World War Two: The Missing Hurricane
On August 18th, 1940 in the skies above the Kent countryside, a savage dogfight raged between the brave men of the Royal Air Force and the German Luftwaffe. Eye witnesses at the time recalled seeing a British fighter plane plummet from the sky and crash into a nearby corn field. It was believed to be the Hurricane flown by one Kenneth "Hawkeye" Lee and for 70 years speculation has mounted as to the whereabouts of the site of the crashed World War Two fighter plane.
A Day to Forget
August the 18th was remembered as probably the most difficult day of the Battle of Britain as this was the day that both sides lost the most aircraft in a single day. A total of 136 British planes were destroyed or damaged and 4 of these were Hurricanes shot down over Whitstable in Kent.
Kenneth "Hawkeye" Lee grew up in Birmingham and worked in a paint factory after he had left school. When he turned 21 years old in 1937, Lee joined the RAF Volunteer Reserve. This meant learning to fly aeroplanes during the weekends and summer camps, and in 1939 he joined the permanent full-time ranks of the Royal Air Force.
He had by this time accumulated around 400 hours of flying time and by wartime standards this was considered a very experienced pilot. Just two months after his 25th birthday, Kenneth's Hurricane was shot down in the dogfight over Whitstable.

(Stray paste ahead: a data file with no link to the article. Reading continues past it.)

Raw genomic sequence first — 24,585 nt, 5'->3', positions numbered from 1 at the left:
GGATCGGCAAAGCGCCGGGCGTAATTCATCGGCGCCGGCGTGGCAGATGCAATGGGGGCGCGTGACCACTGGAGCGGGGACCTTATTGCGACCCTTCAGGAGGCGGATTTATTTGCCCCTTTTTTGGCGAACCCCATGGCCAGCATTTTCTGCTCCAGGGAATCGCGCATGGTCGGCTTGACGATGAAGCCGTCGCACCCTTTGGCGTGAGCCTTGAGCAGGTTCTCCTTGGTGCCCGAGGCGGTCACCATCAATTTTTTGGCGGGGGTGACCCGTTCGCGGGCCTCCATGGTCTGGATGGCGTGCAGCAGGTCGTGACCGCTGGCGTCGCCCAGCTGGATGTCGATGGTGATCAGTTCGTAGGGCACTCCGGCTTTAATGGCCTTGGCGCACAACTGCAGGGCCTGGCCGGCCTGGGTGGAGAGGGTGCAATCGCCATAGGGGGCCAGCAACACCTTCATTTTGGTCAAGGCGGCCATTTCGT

As the plane is hit and engulfed in flames, Lee turns the stricken Hurricane over and drops out of the cockpit. He manages to pull on his parachute's ripcord and floats down to a nearby field.
Hawkeye Lee's Hurricane is currently at the centre of an archaeological excavation attempt in a field close to where he parachuted down in 1940.
A Hurricane was about 4 tonnes in weight and it is considered that the plane would have crashed at a speed of around 350 miles per hour. Therefore a widespread array of debris and shrapnel could well be scattered across a wide section of the field.
Excavating a Hurricane
The Hurricane's Merlin engine would be considered as the prize find as it would have been stamped with a serial number and therefore would determine the identity of the crashed plane.
The plane would have caused a huge crater on impact with the ground and many parts would have splintered and scattered in all directions.
Initial finds of aircraft skinning from the Hurricane's wings are the first items that were detected, thus confirming a plane did crash in the field where the team are searching. Metal detection equipment is soon put to work and a high reading of metallic presence is recorded.